Warning: This story contains graphic details.
A Winnipeg man accused of repeatedly stabbing a three-year-old boy to death was driven by anger toward the boy’s mother, a jury trial heard.
Daniel Jensen is charged with first-degree murder in the death of Hunter Straight-Smith in Winnipeg in 2019.
“At its core, we say this is a case about domestic violence,” Crown attorney Courtney St. Croix said in her opening statement.
“A case of a man who had so much rage toward his domestic partner, he made a decision to hurt her in the cruellest … way.”
The toddler was stabbed multiple times while sleeping in his Pritchard Avenue home on Oct. 30, 2019, the court heard. He was rushed to hospital and taken off life-support three days later.
Jensen was initially charged with several offences, including attempted murder, but that charge was upgraded after the boy died.
Stranger intervened in fight
Jensen has pleaded not guilty. The case is being heard by a jury before the Manitoba Court of Queen’s Bench. The trial, which started Monday, is scheduled to last 20 days.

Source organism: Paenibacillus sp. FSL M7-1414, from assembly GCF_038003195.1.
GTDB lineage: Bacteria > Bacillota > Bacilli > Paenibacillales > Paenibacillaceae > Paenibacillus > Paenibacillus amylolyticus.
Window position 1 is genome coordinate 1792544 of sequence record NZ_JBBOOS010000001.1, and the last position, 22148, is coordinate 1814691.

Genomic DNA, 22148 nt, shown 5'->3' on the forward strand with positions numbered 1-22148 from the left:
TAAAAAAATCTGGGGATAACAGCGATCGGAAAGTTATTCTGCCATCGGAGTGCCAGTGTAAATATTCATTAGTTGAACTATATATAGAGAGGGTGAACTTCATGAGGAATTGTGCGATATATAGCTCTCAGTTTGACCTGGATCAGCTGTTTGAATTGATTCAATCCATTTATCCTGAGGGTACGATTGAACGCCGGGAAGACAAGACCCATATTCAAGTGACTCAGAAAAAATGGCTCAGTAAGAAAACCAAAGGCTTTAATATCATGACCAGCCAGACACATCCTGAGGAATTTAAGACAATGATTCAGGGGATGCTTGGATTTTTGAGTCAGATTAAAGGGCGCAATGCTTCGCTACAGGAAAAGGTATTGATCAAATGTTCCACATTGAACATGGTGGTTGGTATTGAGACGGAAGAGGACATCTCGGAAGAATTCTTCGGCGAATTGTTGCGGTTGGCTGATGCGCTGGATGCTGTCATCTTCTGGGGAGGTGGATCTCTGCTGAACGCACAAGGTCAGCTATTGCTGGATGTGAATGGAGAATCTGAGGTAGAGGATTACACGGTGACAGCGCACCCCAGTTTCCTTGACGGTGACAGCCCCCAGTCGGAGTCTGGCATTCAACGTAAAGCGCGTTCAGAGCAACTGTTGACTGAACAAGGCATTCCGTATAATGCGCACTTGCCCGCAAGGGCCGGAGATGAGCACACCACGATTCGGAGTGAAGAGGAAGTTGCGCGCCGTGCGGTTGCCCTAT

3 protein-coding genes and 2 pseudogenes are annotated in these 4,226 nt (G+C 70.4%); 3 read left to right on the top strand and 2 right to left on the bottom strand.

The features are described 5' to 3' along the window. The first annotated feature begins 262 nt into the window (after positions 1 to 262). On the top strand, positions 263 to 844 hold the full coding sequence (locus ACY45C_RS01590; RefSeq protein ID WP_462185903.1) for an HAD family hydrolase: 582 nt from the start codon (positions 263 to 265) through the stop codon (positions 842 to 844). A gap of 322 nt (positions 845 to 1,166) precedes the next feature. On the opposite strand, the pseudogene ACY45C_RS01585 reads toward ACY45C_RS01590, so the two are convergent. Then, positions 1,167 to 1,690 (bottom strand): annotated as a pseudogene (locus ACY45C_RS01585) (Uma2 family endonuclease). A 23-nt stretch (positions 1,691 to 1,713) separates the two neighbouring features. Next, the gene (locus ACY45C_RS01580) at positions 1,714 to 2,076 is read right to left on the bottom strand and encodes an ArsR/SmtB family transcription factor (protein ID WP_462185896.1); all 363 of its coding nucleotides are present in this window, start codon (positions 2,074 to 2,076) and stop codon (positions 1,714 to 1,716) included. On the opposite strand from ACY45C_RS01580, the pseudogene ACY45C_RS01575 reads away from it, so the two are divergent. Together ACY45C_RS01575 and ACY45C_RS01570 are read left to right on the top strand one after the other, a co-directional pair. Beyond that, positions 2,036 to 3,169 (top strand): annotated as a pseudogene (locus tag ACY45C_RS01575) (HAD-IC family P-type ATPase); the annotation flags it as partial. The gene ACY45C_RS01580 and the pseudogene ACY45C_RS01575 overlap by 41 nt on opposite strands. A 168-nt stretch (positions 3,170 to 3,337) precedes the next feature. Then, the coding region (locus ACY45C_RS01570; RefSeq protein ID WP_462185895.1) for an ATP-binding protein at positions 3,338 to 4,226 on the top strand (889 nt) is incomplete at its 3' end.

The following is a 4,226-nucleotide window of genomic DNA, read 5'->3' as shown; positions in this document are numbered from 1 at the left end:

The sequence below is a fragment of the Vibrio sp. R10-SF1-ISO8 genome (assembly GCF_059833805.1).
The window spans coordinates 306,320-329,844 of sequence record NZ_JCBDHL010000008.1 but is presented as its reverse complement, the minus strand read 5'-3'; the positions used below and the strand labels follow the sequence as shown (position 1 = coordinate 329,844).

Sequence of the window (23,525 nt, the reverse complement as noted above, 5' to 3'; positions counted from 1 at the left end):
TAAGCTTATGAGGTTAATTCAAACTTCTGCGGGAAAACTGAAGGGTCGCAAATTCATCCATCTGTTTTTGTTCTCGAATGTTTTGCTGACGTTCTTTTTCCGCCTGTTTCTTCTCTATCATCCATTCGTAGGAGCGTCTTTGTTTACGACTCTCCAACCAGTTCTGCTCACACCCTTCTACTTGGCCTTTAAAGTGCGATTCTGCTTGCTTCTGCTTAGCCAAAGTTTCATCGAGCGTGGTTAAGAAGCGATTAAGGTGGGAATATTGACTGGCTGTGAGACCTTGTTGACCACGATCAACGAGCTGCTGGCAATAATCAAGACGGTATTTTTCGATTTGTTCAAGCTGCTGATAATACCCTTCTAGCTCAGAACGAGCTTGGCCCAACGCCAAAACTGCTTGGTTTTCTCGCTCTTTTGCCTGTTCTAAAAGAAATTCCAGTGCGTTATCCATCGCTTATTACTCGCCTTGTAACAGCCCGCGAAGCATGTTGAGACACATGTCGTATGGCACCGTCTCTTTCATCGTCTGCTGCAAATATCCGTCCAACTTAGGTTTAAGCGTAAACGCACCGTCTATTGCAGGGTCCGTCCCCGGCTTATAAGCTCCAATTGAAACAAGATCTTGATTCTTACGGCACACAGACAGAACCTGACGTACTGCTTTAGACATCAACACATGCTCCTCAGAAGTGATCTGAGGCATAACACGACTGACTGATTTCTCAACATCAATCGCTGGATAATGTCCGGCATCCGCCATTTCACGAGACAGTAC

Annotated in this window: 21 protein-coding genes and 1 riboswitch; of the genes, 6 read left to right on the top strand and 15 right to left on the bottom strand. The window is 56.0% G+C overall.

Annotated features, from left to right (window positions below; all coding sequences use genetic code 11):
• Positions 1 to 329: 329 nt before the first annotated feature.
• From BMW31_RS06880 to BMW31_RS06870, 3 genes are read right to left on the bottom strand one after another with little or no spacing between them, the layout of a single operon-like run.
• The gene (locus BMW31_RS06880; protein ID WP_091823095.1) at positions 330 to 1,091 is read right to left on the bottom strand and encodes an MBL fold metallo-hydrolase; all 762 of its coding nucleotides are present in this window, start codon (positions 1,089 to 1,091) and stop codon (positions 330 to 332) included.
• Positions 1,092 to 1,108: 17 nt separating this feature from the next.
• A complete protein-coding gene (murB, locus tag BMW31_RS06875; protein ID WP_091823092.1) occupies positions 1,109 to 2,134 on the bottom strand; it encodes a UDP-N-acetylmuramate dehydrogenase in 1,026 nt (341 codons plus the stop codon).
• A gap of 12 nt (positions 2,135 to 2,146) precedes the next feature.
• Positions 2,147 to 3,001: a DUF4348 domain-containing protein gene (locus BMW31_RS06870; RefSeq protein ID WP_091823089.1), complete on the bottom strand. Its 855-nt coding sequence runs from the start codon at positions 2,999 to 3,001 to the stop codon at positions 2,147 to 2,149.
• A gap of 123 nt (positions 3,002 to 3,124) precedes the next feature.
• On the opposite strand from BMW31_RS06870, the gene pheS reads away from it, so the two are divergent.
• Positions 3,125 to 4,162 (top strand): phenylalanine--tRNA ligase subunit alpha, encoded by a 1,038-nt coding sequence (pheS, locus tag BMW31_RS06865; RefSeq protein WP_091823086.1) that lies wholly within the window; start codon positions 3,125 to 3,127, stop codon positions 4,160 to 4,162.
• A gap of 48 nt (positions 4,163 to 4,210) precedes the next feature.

Video surveillance shows Jensen was at the Northern Hotel bar with Straight-Smith’s mother when a fight broke out between them in the early morning hours of Oct. 30, St. Croix said. The fight was interrupted by a stranger, she said.
The Crown alleges Jensen left the Main Street bar and walked toward the boy’s home on Pritchard Avenue, where Straight-Smith was sleeping. He’s accused of stabbing the boy multiple times in the head and neck.
St. Croix said Jensen’s actions were not impulsive, but a deliberate act of vengeance.
“Whatever affection Daniel Jensen may have toward Hunter Straight, it was overwhelmed by his desire to hurt Hunter’s mother,” she said.
The Crown played a 911 call in which the boy’s condition was relayed. The caller was difficult to understand in the courtroom, as the distraught speaker sobbed throughout the call.
A Winnipeg police officer who rushed to the boy’s aid was the first witness to testify.
Const. Derrick Klassen said he was directed to the second floor, where he found the boy lying motionless on a bed.
“When I first saw him, I immediately believed he was deceased.”
He saw blood, a screwdriver at the boy’s feet and a knife in his neck.
Klassen removed the knife and helped perform CPR until paramedics arrived. The boy’s pulse was detected before he was rushed to the children’s hospital in critical condition.
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